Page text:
Understanding how an effective spray booth works, and why the air moves the way that it does, is not as simple as many would lead you to believe. Although seemingly basic in principle, paint booth airflow is subject to many factors that can impact the movement of the air in ways that can be extremely difficult to anticipate. That is, unless, you have access to a sophisticated modeling software that simulates every aspect of air movement before any metal gets fabricated.
Computational Fluid Dynamics (CFD) software does just that, and we were excited to sit and talk with the GFS Engineering Team about how the software works in the GFS paint booth design process.
GFS: Can you give us a general idea of what computational fluid dynamics software is, and why it’s important?
Engineering Team (ET): It’s a software package that allows us to model airflow and temperature distributions within a booth of any size. This allows us a couple of distinct advantages in the process of designing a paint booth.
First, we can quickly determine if there are any potential airflow issues very early in the design process, dramatically saving time and money. The second advantage is its usefulness as a research tool. Multiple new concepts can be quickly modeled and tested to determine validity and verify the best option to meet a particular set of performance needs.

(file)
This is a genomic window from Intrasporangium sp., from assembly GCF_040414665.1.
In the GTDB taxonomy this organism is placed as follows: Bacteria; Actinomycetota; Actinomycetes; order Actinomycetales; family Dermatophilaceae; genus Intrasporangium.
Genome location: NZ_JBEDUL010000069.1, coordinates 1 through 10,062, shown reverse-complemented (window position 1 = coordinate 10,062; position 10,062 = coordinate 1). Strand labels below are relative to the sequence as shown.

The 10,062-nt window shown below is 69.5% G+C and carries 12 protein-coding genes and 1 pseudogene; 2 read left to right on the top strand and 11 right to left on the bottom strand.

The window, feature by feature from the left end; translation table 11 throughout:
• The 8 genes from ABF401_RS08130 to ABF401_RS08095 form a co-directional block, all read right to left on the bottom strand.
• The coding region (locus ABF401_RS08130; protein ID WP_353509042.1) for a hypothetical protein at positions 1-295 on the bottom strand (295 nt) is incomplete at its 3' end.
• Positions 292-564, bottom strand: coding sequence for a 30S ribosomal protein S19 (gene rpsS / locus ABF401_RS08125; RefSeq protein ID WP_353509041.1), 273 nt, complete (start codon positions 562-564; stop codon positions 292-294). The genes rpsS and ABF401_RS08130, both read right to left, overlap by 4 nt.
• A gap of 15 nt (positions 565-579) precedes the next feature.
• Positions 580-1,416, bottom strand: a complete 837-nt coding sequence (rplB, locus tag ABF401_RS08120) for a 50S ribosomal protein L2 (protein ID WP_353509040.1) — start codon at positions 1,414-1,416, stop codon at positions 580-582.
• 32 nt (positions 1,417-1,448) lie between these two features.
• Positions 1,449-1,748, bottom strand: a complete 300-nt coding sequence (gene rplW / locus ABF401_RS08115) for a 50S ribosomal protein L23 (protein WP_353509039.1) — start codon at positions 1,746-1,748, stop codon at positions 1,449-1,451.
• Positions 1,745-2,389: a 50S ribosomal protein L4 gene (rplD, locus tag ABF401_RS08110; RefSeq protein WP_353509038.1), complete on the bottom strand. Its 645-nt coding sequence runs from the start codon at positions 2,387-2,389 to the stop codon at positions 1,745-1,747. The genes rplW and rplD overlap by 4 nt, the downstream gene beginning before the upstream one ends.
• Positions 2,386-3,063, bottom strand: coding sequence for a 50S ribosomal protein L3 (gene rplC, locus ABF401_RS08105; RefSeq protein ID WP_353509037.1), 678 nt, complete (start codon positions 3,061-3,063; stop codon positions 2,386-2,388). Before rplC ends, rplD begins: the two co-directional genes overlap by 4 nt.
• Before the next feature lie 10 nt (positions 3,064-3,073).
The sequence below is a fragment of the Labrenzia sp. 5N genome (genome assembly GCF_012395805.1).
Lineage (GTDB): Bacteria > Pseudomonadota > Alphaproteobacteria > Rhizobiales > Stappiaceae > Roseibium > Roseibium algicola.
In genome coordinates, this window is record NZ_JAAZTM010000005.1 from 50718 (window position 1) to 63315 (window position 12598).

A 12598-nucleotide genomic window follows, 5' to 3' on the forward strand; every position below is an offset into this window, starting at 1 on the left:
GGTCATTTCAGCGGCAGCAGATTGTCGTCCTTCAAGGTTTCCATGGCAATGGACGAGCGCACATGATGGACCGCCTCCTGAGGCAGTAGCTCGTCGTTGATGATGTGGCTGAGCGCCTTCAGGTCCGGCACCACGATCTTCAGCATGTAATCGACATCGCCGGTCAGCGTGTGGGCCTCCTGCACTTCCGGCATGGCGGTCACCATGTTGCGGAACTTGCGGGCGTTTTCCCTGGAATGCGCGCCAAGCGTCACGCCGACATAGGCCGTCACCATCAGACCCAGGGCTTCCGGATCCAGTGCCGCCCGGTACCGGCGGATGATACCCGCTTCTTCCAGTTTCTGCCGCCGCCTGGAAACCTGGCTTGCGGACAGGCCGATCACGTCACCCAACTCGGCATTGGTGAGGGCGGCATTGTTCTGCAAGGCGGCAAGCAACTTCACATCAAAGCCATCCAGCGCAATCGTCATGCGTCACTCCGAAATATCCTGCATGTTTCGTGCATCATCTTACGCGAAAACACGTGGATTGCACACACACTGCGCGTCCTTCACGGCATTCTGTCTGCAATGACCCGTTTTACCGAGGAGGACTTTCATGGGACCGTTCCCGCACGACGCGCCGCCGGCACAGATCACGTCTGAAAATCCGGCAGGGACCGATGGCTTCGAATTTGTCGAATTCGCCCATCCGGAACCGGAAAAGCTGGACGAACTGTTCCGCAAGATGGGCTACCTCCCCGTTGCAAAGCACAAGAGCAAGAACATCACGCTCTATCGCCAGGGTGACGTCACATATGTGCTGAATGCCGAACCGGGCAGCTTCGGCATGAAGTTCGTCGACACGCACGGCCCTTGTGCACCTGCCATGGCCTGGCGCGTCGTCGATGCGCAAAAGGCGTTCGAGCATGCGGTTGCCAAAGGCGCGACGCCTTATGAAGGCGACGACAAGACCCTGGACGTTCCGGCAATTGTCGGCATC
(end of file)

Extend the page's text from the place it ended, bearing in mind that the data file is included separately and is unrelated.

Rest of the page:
GFS: That sounds very tricky.
ET: It is rather simple to run the software simulation itself, but the real skill comes in to play when examining the data and analyzing the results. It takes a great deal of training and expertise to accurately interpret the data, realize how it impacts the designs, and determine what you need to do about it.
GFS: So can you walk us through a typical CFD scenario?
ET: It always starts with building a CAD model of the booth. This model is then imported in to the CFD software, and you assign what are known as ‘airflow regions’ to various elements of the CAD model. Essentially this tells the CFD software which areas of the booth the air will flow through, and in which order. Once this is complete, the software then runs the simulation until the system reaches ‘convergence’, which is the term used to describe the booth’s ‘steady state’ of operation where airflow speed and temperature reach their set points.
GFS: How long does the simulation take to run?
ET: Of course, it entirely depends on how large and complex the model is. In some instances this can take as little as 10 minutes, in others it can literally take weeks to complete the simulation. So far, the longest simulation we have run in a test is 5hrs, which gives you an idea of just how powerful this software can be. If a massive aerospace paint booth takes 5 hrs to simulate, we can only imagine how huge a project would have to be to take a week to simulate!
We hope you’ve found this look at fluid dynamics in paint booth design interesting! If you have any questions about this unique software, or any other questions about GFS paint booth design, drop us a line at email@example.com and we’d be happy to answer them for you.